Keller responds

Bill Keller of the Times responded to my complaint about his speech and characterization of my views about professional, mainstream media and journalism and citizens. I’m glad we’re moving closer together but I still want to correct the record. The exchange. First, from Keller:

* * *


After reading your long response to my Guardian speech, I concede it’s time to push the Refresh button on my summary of the debate. It’s clear that you (and others I used to think of as blog triumphalists) have moved some distance from our 2005 “citizen journalist” exchange and from the day you lectured a New York Times offsite meeting about the certain doom mainstream media faced at the hands of amateur journalists (bloggers) and our own readers (Digg was big on your agenda that night.) I hope it’s clear — from what we’re doing on our website, and from that speech last week — that I’ve moved some distance in your direction. My respect for blogs as a tool of journalism is not the least bit grudging, and my conviction that professional journalists should collaborate with their audience is heartfelt. That’s especially true when you have an audience as educated and engaged as ours.

We may — I’m not really sure — disagree on the relative parts to be played by the amateur and the professional in our journalistic future, or on the pace of change. We don’t disagree on the value of what you call “networked journalism.”

My aim in the speech was not to demonize anyone, but to give heart to the many journalists and consumers of journalism who worry that quality journalism is endangered. For all the many things the new medium has brought, it has not supplanted trained reporters in the field, the discipline of good editors, or the backing of brave and independent journalistic institutions. And many mainstream journalists have proven themselves enthusiastic and agile practitioners of the new forms. The enemy, as I said in the speech, is not disruptive technology, not bloggers, not press-hostile government. It is the despair that derives from an inability to see the enduring value of the old and the promise of the new.


* * *

My response:


Thanks so much for the response. I’m delighted that we’re meeting on the road, even though neither of us is exactly sure where it will lead.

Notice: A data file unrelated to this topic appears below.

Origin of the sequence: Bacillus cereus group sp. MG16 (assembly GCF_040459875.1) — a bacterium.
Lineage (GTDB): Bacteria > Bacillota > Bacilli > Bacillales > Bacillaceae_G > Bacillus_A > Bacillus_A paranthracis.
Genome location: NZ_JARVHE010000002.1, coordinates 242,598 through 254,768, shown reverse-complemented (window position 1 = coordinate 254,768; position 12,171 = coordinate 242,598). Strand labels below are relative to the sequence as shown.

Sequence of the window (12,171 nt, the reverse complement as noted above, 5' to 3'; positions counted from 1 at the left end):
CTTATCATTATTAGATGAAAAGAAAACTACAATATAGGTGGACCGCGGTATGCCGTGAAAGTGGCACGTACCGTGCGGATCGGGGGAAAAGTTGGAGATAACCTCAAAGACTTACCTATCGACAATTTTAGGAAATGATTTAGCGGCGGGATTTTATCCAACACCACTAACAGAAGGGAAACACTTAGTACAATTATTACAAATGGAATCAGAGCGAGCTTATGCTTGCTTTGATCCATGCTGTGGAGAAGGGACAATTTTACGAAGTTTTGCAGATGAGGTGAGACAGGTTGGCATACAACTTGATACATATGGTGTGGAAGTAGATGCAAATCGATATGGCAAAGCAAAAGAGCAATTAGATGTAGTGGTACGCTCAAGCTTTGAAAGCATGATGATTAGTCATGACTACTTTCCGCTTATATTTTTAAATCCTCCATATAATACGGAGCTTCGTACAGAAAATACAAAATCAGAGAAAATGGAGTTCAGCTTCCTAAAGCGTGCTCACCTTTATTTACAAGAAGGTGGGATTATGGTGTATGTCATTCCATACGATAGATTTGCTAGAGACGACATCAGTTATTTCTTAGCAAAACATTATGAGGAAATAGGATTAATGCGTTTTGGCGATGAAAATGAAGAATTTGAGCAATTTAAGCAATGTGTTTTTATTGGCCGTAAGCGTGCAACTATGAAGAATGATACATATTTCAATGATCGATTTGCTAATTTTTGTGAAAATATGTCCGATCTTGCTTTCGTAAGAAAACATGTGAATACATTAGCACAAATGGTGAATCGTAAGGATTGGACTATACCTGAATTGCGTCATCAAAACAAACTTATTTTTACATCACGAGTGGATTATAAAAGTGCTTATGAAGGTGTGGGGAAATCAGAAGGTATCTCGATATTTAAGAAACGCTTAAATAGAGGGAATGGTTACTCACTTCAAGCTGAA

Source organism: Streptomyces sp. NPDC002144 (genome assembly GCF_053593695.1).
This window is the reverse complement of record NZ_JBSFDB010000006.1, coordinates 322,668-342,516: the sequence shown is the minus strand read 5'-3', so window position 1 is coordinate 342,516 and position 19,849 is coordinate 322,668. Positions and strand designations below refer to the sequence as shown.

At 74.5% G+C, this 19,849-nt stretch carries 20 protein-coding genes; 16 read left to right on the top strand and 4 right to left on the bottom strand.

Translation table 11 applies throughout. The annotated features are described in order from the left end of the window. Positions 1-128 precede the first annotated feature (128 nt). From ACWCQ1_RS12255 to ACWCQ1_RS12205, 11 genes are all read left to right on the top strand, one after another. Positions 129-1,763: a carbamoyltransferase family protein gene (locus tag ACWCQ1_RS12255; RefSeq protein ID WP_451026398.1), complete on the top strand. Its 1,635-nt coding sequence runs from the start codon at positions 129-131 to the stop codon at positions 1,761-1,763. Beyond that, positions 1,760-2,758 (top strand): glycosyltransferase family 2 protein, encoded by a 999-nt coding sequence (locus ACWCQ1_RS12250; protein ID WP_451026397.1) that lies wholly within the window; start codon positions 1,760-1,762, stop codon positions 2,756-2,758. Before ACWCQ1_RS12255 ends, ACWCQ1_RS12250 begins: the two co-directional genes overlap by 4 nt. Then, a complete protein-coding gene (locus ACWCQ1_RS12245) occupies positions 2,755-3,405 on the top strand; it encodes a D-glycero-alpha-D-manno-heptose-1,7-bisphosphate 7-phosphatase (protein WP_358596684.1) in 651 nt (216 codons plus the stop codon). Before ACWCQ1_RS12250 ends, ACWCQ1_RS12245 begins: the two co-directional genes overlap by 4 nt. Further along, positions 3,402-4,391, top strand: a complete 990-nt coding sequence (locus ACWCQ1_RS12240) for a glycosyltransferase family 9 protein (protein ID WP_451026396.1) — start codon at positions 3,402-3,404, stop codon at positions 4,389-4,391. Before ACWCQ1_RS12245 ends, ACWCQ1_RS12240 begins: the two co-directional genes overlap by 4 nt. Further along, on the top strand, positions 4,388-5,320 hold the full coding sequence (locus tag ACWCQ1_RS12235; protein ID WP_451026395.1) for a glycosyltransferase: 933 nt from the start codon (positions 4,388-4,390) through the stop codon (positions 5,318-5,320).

I’m particularly glad to hear you endorse the value of networked journalism and I eagerly await seeing collaborative efforts from the Times and its public. You do, indeed, have a very wise crowd and that is a mighty force waiting to be mobilized to serve journalism and society. If I may suggest, you might even want to ask them for collaborative ideas; I’m sure they will have many good ones.

I’m also eager to push that refresh button and move forward, not back, leaving this tiresome us-v-them debate behind.

But I can’t do so without still correcting the record. I’m afraid you misremember and thus mischaracterize my stand. And considering that I am teaching students bound for professional journalism at CUNY and that I write about this very topic for the Guardian, where you spoke, it’s important to me to be clear on that record.

I’ve never predicted and certainly have not wished for the doom of professional journalism. Quite the contrary, I have been arguing — apparently not clearly or forcefully enough — that collaboration among professionals and citizens is a key not just to survival but growth for journalism.

If you can show me a citation to the contrary, I’ll fess up to it. But I do not find the sentiment you refer to in our 2005 exchange. Neither did I find it in the presentation I gave at the Times offsite. I looked up that Powerpoint and it included these lines:

We live in a post-scarcity era
Q: How do you grow with a citizens’ media world that doubles every 5 months?
A: You share: content, training, tools, promotion, and, yes, revenue.

And this:

The crowd is wise.